I’ve been keeping my eye on the Panama Canal for you, too, saying this double-whammy to supply lines is going to make the Fed’s fight that much harder, and they were already being pushed back on by sticky inflation. 

A spike in oil prices would be another risk for inflation if the conflict disrupted supply.

“So far I think we have been lucky in that we haven’t seen an oil tanker get hit.” said Saad Rahim, chief economist at Trafigura Group, one of the world’s biggest commodity traders. “That could be really something that then focuses the mind.”

Actually, we have seen tanker traffic get hit, if not directly by missiles, by companies not wanting their tankers to run through that area.

On the turquoise waters off Yemen, there are signs the tensions may be getting worse.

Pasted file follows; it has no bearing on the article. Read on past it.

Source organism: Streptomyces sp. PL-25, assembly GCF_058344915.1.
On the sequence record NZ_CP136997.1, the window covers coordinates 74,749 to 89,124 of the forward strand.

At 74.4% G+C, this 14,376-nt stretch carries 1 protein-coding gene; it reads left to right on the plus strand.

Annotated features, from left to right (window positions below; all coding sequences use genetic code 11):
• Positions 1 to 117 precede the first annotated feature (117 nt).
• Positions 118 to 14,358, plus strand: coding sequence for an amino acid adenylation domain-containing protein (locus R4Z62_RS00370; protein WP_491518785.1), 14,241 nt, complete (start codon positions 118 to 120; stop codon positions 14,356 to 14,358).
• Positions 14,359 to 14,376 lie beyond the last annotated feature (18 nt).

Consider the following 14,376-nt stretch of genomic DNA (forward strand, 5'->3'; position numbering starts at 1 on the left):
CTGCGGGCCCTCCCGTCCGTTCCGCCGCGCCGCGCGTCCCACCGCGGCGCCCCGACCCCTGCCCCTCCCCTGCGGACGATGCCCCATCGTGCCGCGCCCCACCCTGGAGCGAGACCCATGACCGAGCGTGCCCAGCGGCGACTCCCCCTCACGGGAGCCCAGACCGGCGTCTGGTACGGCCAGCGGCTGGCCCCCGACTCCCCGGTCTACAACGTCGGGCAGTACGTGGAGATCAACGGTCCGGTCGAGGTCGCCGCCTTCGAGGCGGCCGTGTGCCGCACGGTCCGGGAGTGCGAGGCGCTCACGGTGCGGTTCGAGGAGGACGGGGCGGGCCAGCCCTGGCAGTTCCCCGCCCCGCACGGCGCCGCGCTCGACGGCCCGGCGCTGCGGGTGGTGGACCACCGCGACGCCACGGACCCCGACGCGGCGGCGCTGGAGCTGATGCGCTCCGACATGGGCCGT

I could imagine that it might not take that long for the allies to knock out most of the Houthis biggest weaponry and slow their efforts, but so long as even sporadic smaller missiles make it through, ships will be reluctant to go through the area. I don’t think I should let my imagination go to such a quick reduction in troubles around the Red Sea. Lack of progress by the West against them is being paraded by the Houthis.

The global attention is something the Houthis, a militant group from the remote mountains of Yemen, have been craving for years. The car-transport ship they hijacked in their first attack is now docked off the country’s coast, an attraction for local residents.